Blog post by A/Prof Patrick O’Connor
The stability of vegetation in the South Australian Mallee and Wheatbelt regions has been shown to be susceptible to climate change. The unique mixtures of plants and animals of these systems are under threat from a mixture of climate change and fragmentation of the vegetation resulting from past land clearing.
A study published this week by authors from The University of Adelaide, shows that while many of the vegetation types of Southern South Australia are sensitive to climate change, vegetation types in the Mallee-Wheatbelt zone are most vulnerable because they represent an ecological transitional zone between more mesic landscapes of the south and the arid north.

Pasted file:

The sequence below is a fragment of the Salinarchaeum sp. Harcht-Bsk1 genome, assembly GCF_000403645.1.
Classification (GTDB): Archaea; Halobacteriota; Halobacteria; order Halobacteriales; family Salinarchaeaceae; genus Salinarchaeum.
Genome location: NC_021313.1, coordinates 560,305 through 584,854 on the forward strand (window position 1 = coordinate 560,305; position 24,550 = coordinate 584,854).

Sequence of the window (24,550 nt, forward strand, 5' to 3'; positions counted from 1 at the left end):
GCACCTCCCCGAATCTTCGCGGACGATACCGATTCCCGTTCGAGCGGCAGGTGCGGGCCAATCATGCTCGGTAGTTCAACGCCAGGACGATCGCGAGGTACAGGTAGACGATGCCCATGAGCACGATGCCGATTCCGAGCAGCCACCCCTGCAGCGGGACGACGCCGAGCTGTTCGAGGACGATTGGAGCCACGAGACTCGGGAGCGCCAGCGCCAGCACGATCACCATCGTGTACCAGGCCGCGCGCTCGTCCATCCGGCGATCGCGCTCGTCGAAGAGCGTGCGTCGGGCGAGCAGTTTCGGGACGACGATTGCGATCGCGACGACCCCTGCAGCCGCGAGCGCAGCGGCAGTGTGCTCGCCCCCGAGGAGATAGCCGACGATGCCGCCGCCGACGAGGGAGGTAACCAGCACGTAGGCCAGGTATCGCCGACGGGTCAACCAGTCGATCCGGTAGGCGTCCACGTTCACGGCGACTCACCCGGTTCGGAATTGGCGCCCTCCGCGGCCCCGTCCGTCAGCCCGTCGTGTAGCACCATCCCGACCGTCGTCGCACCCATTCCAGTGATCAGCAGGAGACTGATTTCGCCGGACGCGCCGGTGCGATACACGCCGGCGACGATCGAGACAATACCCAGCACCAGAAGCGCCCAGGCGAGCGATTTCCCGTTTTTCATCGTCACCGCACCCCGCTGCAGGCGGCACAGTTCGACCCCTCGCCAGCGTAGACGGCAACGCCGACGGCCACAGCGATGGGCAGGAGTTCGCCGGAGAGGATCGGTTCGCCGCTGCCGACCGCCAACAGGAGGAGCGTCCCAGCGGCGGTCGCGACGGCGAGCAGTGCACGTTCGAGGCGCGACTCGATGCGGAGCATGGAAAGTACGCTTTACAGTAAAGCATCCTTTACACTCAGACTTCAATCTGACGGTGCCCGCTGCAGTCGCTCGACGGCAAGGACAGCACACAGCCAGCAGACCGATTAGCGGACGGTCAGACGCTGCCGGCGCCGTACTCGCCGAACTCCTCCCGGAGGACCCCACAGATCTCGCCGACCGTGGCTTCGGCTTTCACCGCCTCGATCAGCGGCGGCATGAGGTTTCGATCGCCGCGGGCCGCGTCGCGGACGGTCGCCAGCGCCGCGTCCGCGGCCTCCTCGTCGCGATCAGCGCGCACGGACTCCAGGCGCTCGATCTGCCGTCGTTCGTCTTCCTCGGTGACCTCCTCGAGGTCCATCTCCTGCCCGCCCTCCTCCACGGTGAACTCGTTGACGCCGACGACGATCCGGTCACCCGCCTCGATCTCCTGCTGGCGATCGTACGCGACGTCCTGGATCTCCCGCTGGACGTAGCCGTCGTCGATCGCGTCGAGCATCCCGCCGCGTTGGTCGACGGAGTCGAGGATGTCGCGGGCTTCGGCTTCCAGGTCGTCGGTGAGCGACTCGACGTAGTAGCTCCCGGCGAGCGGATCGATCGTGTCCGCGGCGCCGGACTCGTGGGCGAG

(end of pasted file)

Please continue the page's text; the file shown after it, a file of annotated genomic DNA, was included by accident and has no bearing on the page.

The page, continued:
The study used more than 300,000 plant records from the Department of Environment, Water and Natural Resources Biological Survey of South Australia and other sources to show that as changing climate impacts where groups of native plants can naturally grow, the size and isolation of patches of vegetation that remain after extensive clearing can mean that plant groups cannot move to adjust to the climate.
The results can be used to improve planning for restoration of native vegetation across South Australia.